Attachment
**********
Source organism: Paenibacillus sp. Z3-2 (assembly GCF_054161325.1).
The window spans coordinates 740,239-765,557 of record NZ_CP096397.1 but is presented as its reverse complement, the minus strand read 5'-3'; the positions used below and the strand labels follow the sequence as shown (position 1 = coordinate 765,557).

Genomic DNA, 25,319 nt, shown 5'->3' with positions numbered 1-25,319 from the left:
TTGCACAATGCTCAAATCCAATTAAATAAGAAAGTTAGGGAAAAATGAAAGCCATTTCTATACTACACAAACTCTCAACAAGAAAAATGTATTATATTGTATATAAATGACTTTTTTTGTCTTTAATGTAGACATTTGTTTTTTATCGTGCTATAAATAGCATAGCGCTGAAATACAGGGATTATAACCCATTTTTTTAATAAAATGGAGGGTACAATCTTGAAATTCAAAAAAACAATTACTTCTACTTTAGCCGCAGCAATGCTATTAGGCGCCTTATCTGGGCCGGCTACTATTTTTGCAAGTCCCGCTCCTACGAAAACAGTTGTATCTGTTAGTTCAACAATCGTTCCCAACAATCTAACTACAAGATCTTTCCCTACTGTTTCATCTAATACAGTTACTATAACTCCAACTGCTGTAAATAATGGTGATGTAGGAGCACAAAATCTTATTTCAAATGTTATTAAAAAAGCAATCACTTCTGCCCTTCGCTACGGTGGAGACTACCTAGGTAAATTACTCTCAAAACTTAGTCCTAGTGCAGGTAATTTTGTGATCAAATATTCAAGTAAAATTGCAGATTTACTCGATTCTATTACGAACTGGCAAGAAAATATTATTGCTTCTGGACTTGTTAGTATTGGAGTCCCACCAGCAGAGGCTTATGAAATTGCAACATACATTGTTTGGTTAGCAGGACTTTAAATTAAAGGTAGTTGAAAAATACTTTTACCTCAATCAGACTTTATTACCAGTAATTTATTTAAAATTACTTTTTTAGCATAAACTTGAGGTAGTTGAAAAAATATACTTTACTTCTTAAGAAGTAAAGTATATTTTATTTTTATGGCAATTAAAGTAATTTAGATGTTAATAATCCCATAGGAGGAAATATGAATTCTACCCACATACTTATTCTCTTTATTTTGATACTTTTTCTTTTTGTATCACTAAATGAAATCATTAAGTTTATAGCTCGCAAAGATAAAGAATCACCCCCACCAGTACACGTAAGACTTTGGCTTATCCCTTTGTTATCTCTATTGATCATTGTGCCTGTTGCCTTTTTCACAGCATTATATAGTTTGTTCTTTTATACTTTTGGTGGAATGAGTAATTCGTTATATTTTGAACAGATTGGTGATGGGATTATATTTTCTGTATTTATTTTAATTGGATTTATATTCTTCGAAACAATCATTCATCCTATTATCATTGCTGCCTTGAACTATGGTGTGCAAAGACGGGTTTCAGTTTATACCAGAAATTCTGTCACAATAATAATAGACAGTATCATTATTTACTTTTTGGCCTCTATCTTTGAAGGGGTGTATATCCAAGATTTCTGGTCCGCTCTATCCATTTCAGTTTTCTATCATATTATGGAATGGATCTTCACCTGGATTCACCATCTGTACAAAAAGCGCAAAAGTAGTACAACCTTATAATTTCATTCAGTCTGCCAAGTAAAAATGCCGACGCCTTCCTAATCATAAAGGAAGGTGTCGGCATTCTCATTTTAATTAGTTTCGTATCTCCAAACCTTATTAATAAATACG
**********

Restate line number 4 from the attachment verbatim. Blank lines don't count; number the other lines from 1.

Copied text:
TTGCACAATGCTCAAATCCAATTAAATAAGAAAGTTAGGGAAAAATGAAAGCCATTTCTATACTACACAAACTCTCAACAAGAAAAATGTATTATATTGTATATAAATGACTTTTTTTGTCTTTAATGTAGACATTTGTTTTTTATCGTGCTATAAATAGCATAGCGCTGAAATACAGGGATTATAACCCATTTTTTTAATAAAATGGAGGGTACAATCTTGAAATTCAAAAAAACAATTACTTCTACTTTAGCCGCAGCAATGCTATTAGGCGCCTTATCTGGGCCGGCTACTATTTTTGCAAGTCCCGCTCCTACGAAAACAGTTGTATCTGTTAGTTCAACAATCGTTCCCAACAATCTAACTACAAGATCTTTCCCTACTGTTTCATCTAATACAGTTACTATAACTCCAACTGCTGTAAATAATGGTGATGTAGGAGCACAAAATCTTATTTCAAATGTTATTAAAAAAGCAATCACTTCTGCCCTTCGCTACGGTGGAGACTACCTAGGTAAATTACTCTCAAAACTTAGTCCTAGTGCAGGTAATTTTGTGATCAAATATTCAAGTAAAATTGCAGATTTACTCGATTCTATTACGAACTGGCAAGAAAATATTATTGCTTCTGGACTTGTTAGTATTGGAGTCCCACCAGCAGAGGCTTATGAAATTGCAACATACATTGTTTGGTTAGCAGGACTTTAAATTAAAGGTAGTTGAAAAATACTTTTACCTCAATCAGACTTTATTACCAGTAATTTATTTAAAATTACTTTTTTAGCATAAACTTGAGGTAGTTGAAAAAATATACTTTACTTCTTAAGAAGTAAAGTATATTTTATTTTTATGGCAATTAAAGTAATTTAGATGTTAATAATCCCATAGGAGGAAATATGAATTCTACCCACATACTTATTCTCTTTATTTTGATACTTTTTCTTTTTGTATCACTAAATGAAATCATTAAGTTTATAGCTCGCAAAGATAAAGAATCACCCCCACCAGTACACGTAAGACTTTGGCTTATCCCTTTGTTATCTCTATTGATCATTGTGCCTGTTGCCTTTTTCACAGCATTATATAGTTTGTTCTTTTATACTTTTGGTGGAATGAGTAATTCGTTATATTTTGAACAGATTGGTGATGGGATTATATTTTCTGTATTTATTTTAATTGGATTTATATTCTTCGAAACAATCATTCATCCTATTATCATTGCTGCCTTGAACTATGGTGTGCAAAGACGGGTTTCAGTTTATACCAGAAATTCTGTCACAATAATAATAGACAGTATCATTATTTACTTTTTGGCCTCTATCTTTGAAGGGGTGTATATCCAAGATTTCTGGTCCGCTCTATCCATTTCAGTTTTCTATCATATTATGGAATGGATCTTCACCTGGATTCACCATCTGTACAAAAAGCGCAAAAGTAGTACAACCTTATAATTTCATTCAGTCTGCCAAGTAAAAATGCCGACGCCTTCCTAATCATAAAGGAAGGTGTCGGCATTCTCATTTTAATTAGTTTCGTATCTCCAAACCTTATTAATAAATACG